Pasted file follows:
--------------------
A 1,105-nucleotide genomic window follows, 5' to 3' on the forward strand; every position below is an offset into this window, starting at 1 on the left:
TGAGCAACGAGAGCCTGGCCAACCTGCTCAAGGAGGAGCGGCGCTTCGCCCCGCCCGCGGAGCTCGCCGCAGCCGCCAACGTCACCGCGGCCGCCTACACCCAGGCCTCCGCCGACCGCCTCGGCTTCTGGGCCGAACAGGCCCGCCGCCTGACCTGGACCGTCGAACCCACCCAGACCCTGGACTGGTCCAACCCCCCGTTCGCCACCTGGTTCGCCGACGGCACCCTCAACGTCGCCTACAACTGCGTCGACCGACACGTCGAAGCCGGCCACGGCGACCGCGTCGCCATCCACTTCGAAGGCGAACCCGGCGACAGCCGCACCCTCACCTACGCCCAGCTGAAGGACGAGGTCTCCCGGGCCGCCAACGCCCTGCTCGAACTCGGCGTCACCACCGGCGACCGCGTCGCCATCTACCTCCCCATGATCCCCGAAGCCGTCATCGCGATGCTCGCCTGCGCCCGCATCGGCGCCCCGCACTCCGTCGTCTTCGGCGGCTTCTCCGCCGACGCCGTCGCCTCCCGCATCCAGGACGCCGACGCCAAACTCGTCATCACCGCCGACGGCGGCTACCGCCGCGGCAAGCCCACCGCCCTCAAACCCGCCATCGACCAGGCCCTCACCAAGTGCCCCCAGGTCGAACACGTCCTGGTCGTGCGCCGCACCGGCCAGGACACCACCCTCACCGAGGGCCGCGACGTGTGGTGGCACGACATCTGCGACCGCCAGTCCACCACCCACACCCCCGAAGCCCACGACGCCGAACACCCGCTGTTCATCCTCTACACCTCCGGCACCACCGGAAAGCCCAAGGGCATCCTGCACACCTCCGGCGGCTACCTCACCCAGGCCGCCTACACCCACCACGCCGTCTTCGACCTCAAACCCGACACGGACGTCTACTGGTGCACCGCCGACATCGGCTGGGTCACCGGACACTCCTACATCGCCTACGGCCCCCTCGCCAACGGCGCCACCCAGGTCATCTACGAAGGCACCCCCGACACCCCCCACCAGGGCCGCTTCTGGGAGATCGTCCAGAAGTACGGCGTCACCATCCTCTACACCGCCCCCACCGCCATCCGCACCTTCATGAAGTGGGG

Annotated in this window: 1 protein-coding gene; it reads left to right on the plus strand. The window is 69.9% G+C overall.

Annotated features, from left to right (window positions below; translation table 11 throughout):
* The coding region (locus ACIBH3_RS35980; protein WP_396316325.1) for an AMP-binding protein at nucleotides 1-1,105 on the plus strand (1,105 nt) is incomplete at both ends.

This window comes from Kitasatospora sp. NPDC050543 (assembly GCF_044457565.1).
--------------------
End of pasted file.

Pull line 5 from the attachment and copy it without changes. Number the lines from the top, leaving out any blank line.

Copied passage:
* The coding region (locus ACIBH3_RS35980; protein WP_396316325.1) for an AMP-binding protein at nucleotides 1-1,105 on the plus strand (1,105 nt) is incomplete at both ends.